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Pin oak is not drought tolerant.

There are several oaks, especially natives, that do not need much more water than they get from rain. Pin oak, Quercus palustris, is not one of them. It is naturally endemic to areas that are damp or swampy for part of the year. It is more tolerant than others are to lawn irrigation, but is also more sensitive to drought.

Compared to other oaks, pin oak grows fast while young. It can get two stories tall in about ten years. Then, it takes more than twice as long to double in size. Old trees do not get much more than fifty feet tall, with trunks nearly three feet wide.

The deciduous foliage turns as brown as a grocery bag in autumn, and may linger late into winter, or until it gets replaced by new foliage in spring. The distinctively deeply lobed leaves are about two to five inches long, and about two thirds as wide. Each leaf has five or seven lobes. Each lobe has five to seven teeth.

4 thoughts on “Pin Oak

    1. Thank you. That is more information than I can provide. Pin oaks are rather rare here, so it is not easy to say what is typical for them. The only white oaks here are the valley oaks, which are too irregular and gnarly to compare to any other oak. There are almost no scarlet oaks here.

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  1. Pin oaks are almost horridculture for me, their crowns get so dense (bread and butter for aborists I suppose!) and as you say the way they retain their leaves all means they shade so much in the winter (leaf holding’s not always bad as it makes for great hedges using Fagus sylvatica).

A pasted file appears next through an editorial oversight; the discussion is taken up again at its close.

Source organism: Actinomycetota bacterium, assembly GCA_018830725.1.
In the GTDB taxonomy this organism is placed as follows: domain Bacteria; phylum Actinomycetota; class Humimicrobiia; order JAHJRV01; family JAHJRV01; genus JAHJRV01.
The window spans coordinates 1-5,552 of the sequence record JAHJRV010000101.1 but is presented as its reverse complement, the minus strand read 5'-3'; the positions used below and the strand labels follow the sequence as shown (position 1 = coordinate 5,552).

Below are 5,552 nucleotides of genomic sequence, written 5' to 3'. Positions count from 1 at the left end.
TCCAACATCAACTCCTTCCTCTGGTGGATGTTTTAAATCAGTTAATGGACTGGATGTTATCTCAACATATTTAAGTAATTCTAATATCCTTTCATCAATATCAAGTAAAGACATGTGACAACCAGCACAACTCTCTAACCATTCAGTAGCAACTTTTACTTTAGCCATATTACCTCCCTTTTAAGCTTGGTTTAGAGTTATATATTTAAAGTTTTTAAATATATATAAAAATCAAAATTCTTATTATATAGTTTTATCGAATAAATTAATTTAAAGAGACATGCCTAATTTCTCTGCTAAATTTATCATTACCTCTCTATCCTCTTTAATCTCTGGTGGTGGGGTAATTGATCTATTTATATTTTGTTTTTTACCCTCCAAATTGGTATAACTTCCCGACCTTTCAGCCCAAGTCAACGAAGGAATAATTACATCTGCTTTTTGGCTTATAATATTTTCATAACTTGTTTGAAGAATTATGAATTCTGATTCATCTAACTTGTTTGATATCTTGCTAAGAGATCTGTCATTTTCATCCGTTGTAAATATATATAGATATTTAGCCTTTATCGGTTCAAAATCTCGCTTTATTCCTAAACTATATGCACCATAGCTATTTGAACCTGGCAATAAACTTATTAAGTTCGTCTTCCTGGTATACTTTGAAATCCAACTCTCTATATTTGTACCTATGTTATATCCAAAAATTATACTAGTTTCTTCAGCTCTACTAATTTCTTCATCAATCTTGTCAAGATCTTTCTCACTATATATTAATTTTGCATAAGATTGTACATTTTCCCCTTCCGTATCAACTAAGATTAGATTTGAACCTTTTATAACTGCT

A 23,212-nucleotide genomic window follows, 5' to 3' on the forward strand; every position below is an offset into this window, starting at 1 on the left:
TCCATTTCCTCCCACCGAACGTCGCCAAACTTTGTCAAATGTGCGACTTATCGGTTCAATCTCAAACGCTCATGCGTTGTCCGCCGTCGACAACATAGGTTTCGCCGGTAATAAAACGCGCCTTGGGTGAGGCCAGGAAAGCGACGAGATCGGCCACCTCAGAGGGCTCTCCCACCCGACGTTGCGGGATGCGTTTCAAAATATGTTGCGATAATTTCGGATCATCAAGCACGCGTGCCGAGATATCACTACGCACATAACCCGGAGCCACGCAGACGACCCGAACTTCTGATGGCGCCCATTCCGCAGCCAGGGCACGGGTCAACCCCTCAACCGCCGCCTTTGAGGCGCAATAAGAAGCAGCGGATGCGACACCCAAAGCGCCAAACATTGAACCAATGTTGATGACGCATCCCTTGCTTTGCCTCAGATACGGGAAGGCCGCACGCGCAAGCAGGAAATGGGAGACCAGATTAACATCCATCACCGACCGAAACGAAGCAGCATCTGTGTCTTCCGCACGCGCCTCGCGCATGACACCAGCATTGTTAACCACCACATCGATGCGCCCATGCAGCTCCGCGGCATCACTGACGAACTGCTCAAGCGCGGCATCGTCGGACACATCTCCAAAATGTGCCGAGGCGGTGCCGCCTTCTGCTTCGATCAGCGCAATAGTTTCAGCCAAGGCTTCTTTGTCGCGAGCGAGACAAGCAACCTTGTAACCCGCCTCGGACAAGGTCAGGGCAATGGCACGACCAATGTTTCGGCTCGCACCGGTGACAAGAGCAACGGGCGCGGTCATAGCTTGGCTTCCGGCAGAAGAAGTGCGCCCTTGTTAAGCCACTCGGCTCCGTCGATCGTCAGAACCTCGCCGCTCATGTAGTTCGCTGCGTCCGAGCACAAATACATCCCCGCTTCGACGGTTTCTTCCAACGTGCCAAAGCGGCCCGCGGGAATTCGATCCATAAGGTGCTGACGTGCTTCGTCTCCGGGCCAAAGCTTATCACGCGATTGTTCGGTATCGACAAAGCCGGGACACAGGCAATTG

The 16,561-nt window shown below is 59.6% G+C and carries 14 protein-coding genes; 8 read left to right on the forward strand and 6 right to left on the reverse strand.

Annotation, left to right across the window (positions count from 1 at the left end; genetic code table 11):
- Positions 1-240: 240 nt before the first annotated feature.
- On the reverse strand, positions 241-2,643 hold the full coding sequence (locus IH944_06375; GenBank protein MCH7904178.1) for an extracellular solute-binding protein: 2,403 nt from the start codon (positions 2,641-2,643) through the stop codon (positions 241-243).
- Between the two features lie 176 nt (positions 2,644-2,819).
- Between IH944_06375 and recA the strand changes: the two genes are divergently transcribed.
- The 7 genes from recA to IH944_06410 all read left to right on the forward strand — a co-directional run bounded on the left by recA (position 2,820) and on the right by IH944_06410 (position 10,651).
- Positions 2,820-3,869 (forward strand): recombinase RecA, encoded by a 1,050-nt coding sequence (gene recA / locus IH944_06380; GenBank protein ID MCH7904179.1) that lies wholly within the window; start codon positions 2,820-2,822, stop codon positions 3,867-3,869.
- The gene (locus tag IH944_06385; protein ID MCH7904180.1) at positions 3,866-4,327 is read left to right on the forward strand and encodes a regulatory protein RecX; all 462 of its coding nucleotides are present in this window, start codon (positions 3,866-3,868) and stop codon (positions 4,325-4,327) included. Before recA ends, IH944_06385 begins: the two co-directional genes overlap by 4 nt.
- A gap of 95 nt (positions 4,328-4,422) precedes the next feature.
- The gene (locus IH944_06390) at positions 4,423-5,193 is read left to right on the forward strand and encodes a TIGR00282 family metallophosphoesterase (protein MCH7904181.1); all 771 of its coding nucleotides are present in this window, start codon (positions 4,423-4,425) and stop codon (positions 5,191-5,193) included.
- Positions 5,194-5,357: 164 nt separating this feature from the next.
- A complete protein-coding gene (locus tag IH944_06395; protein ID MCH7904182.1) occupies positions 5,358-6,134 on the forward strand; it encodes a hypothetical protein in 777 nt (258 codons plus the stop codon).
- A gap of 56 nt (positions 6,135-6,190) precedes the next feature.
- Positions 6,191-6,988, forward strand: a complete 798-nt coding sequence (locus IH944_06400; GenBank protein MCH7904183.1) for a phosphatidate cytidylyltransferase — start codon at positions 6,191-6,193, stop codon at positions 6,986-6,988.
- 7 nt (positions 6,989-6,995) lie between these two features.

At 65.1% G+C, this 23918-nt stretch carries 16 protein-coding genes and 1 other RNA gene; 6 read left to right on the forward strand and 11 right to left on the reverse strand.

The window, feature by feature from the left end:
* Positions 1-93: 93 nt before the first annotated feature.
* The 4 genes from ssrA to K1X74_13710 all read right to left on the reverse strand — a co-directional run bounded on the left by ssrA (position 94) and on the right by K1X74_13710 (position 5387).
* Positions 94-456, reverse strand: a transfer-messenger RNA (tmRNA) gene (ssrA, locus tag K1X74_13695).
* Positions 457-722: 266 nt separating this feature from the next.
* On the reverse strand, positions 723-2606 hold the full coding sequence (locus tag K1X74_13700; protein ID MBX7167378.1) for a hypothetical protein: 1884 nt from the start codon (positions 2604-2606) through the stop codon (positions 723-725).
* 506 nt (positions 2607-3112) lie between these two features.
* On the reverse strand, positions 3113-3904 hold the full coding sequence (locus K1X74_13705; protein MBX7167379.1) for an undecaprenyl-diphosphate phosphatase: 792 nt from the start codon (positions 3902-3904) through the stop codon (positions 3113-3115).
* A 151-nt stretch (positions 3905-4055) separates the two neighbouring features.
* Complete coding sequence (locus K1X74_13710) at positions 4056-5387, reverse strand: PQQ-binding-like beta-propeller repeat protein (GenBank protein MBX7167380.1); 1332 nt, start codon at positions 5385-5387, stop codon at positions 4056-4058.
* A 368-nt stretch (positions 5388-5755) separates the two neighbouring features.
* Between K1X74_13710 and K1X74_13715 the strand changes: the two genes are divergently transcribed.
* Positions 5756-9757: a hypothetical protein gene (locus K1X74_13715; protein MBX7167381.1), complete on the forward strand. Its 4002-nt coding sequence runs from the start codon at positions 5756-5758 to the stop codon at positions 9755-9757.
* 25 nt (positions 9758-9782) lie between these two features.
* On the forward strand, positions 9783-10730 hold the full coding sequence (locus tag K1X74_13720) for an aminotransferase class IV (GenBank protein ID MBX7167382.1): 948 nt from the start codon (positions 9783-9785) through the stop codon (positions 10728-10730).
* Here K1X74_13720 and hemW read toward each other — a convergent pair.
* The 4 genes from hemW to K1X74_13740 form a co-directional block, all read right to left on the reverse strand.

Often specified by designers who’ve only read about them in a book – there are so many other worthy oaks.

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    1. It seems that many who are more familiar with it dislike it. Landscape designers sometimes prescribe it without considering how unavailable it is here. There are a few of them around, but I do not know if I could find one at a nursery if I needed to. Since most so-called ‘gardeners’ kill other oaks by irrigating too generously, the pin oak has potential to be more appropriate to refined landscapes than any of the native oaks are. However, it can develop unappealingly irregular form, and is not happy in alkaline soil.

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